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MGM Resorts (MGM) made big leveraged bets on China and Vegas through extensive expansion into Macau and the construction of the City Center complex. However, with slowdowns in both China and the spending habits of visitors to Las Vegas, MGM may be setting itself for a huge fold into possible insolvency and bankruptcy. Due to MGM's cash flow risk and the risk of a further economic downturn, I am short MGM and am closely watching its cash flow situation for potential bankruptcy.

The red flag that stood out to me about MGM is its weakening ability to cover its interest obligations.

With a debt-to-equity ratio at a stratospheric 2.27, MGM is overloaded with debt along with increasingly climbing interest expenses. MGM's current annualized interest expense is $1.1 billion dollars which is far higher than its debt level in the 2008 economic downturn. On a per-share basis, this translates to $2.33 on an annual basis. MGM's Q1 free cash flow is -$231 million, and can possibly deteriorate further on economic weakness.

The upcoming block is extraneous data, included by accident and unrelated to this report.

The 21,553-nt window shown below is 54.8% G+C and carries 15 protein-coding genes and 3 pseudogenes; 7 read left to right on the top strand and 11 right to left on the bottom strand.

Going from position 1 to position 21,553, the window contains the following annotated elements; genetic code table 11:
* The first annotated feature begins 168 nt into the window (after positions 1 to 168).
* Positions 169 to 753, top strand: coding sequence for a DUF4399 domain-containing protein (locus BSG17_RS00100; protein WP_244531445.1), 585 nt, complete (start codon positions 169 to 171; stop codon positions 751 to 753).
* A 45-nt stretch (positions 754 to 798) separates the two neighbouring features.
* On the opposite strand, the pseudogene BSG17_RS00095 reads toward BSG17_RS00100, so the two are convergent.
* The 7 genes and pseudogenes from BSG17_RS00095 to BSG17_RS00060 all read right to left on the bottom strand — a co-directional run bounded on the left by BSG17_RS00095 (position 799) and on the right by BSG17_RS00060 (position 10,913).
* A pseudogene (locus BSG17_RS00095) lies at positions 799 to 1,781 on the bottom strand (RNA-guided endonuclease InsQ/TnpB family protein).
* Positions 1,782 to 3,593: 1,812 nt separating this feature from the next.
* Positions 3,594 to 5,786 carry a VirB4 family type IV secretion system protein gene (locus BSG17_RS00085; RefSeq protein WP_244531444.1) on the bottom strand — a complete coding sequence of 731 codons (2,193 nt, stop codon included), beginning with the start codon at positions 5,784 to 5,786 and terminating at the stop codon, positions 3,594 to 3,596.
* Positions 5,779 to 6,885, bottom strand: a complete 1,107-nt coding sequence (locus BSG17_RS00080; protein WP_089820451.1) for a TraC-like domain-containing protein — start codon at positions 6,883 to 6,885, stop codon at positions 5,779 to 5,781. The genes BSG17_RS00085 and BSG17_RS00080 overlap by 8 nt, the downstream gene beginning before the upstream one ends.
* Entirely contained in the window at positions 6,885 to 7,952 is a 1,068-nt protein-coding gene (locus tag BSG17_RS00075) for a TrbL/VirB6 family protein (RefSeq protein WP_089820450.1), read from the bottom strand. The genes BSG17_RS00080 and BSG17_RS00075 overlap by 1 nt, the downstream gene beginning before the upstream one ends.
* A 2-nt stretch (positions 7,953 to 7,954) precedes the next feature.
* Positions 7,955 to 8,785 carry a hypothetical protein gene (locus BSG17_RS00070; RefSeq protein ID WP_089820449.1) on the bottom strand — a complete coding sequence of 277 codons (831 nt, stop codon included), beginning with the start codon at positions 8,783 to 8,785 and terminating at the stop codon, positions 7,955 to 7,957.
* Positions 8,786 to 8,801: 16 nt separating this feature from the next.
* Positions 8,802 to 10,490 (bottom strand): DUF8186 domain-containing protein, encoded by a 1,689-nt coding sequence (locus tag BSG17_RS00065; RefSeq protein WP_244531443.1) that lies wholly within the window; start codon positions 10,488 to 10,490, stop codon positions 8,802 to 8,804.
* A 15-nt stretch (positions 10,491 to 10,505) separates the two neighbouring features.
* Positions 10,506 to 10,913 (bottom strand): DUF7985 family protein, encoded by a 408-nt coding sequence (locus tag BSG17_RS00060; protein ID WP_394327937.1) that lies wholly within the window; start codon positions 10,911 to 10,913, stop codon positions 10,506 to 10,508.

Even assuming that cash stays marginally positive over the next three years, MGM still is a bankruptcy risk. With $2.33 per share in interest expense and only $3.34 of cash reserves per share, MGM only has 1.44 years' worth of interest payments in cash until it cannot pay back debt obligations. Even with the highly leveraged gaming industry, this figure is weak; competitors such as Las Vegas Sands and Wynn have 15.83 and 24.59 cash/interest payment ratios respectively.

In addition to cash flow problems, economic factors are working against MGM and the gaming industry. A recent release of weak earnings from Las Vegas Sands (LVS) confirm the slowdown in gambling spending in both Singapore and Macau. Stateside, things are not much better. According to the Nevada Gaming Council, Vegas spending was down 18% in May 2012 (most recent numbers published).

Unless MGM sells of assets to deleverage or earnings turn around significantly in Macau and Las Vegas, the firms has serious risks of bankruptcy within the next two years. I recommend shorting MGM, but if evidence appears of a turnaround in the US and Asian economies I will hedge with a long position on Las Vegas Sands (LVS).

Source: MGM Cash Flow Problems Create Bankruptcy Risk